May 19, 2016
In his commentary on this week’s sedra, Abarbanel offers three different perspectives on the meaning of the mitzvot of Shemita and Yovel which are the main focus of the beginning of the Torah portion.
The first perspective focuses on the Creation and the giving of the Torah. The observance of Shemita, the refraining from agricultural activities every seventh year, hints at God’s overall Creation. Just as the seventh day is the day of rest for the week, symbolizing God’s “resting” after six days of Creation, the seventh year is a day of rest for the Land. Just as the word “Shabbat” is used for the seventh day of the original Creation, so too the word “Shabbat” is used repeatedly in reference to every seventh year. However, in reference to the Yovel year, the fiftieth year that follows seven cycles of seven years each, the word “Shabbat” is not used. That year is not meant to remind us of the nature of the Creation, but rather to remind us of the giving of the Torah at Sinai which took place on the fiftieth day after the Exodus from Egypt.
Just as the Torah instructs us to count seven weeks and to then sanctify the fiftieth day, we are also instructed to count seven cycles of years. Since the giving of the Torah was accompanied by the blowing of the shofar, so too the Yovel year is heralded by the blowing of the shofar.
Shemita reminds us of the nature of the Creation in general, while Yovel reminds us of God’s sanctification of the Jewish nation through the giving of the Torah.
The second perspective focuses on Shemita and Yovel as hints to the various stages and requirements of the life of the individual. Our years are finite; man is granted seven decades of life. In his first decade the individual is maturing and is not responsible for his spiritual development. For the next five decades he is building his life. He is, in a sense, planting, cultivating, pruning and gathering the results of his efforts. However in his “Shemita year”, the last decade of his life, his focus on his material existence must give away to an emphasis on spiritual growth. Observance of the Shemita year enables us to focus on the purpose of our lives. Additionally, another lesson can be learned from the requirement that even though we don’t work the land, the produce which grows by itself must be left to whatever people or animals find it. This is a hint that after we die, the fruits of out labors might end up being enjoyed by those who had no part in their creation.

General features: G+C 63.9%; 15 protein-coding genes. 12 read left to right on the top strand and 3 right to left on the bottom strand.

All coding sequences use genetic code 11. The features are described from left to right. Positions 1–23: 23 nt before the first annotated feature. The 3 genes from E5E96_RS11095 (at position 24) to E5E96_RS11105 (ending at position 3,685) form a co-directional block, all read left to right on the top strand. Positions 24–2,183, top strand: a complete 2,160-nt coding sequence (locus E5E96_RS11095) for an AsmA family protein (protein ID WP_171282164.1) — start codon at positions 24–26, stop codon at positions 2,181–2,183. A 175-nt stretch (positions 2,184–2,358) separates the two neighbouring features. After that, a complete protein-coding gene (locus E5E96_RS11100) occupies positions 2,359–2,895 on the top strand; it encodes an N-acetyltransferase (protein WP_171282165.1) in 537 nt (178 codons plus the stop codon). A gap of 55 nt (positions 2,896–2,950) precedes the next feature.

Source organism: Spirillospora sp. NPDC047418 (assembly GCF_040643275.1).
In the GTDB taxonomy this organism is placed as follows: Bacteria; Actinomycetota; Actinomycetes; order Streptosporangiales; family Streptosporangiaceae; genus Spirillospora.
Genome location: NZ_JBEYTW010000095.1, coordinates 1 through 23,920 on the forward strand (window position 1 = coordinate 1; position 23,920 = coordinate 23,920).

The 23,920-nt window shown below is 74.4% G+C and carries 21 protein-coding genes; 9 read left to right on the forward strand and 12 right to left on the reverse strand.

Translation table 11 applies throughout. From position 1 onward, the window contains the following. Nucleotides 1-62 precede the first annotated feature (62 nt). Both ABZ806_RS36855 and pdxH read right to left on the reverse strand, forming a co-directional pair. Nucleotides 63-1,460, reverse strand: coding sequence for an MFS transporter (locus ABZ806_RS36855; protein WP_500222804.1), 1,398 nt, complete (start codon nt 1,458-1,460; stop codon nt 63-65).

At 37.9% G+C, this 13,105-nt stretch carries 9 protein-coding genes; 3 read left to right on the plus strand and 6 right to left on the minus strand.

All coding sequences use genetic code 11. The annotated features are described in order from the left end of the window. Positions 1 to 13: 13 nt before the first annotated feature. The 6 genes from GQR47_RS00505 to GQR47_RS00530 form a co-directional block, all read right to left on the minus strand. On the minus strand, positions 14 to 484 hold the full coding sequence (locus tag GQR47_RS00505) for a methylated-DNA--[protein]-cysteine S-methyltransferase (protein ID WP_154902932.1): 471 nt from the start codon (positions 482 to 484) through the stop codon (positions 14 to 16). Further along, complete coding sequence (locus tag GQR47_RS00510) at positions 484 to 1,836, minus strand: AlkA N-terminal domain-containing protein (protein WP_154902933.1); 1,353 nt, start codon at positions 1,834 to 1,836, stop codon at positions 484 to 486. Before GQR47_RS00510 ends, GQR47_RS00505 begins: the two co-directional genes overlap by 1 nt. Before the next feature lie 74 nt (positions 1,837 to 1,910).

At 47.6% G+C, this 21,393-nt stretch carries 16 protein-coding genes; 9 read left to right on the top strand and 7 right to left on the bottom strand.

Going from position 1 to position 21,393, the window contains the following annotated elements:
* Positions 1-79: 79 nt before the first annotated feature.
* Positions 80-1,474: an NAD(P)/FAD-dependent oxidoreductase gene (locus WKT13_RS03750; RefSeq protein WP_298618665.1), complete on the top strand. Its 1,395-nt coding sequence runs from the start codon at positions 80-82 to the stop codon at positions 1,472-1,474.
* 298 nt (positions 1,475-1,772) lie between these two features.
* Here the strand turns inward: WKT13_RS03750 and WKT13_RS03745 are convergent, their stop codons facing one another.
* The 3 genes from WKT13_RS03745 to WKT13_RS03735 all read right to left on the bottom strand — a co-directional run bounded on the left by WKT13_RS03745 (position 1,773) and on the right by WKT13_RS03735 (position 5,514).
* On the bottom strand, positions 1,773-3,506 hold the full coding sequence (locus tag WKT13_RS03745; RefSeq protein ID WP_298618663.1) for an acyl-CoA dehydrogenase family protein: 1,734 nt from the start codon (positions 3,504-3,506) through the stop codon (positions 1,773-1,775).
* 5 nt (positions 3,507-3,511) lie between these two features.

The Yovel year also hints at the next stage after the fifty years of physical toil. Through the Torah’s command to count and keep track of the years of each fifty-year cycle, we are also being taught to keep track of our years, and to dedicate that final decade to spiritual accomplishments.
When the Torah tells us to proclaim freedom throughout the land and to return each man to his family, it is telling us to free ourselves from the demands of physical accomplishment and to return to our true family — our spiritual roots.
The third perspective focuses on Shemita and Yovel as hints to the fundamental impermanence of the entire physical universe itself. The word “Yovel” is rooted in the Hebrew words for deterioration and destruction. Although the evidence for physical impermanence is readily available in our daily experience, we may be tempted to think that the celestial bodies are not subject to decay or destruction.
However, only God’s existence is permanent. The six days of Creation and the six years of the seven-year cycle also refer to the six thousand years of physical existence which will be followed by a millennium of desolation. Shemita and Yovel are hints to the two different stages of this destruction.
In the first stage the earth and the other celestial bodies will remain intact. However the earth will be totally desolate. In reference to Shemita the Torah states that the seventh year will be a year of rest for the Land. This is a reference to the seventh millennium in which the Land will be totally unproductive.
The Yovel year, however, refers to a total destruction of the entire physical universe that will take place after seven cycles of seven millennia, or in the fifty-thousandth year. The general principle of this third perspective is that just as the physical universe was created from absolute nothingness, so too it will be utterly destroyed and returned to the same absolute nothingness.
This explains why we learn that Shemita and Yovel are so important that the failure to observe them properly is what caused the exile of the people from the Land of Israel. In essence, one who heretically denies this concept of the eventual absolute destruction of all physical existence is essentially denying the concepts of Creation ex nihilo and the existence of a non-physical World-to-Come.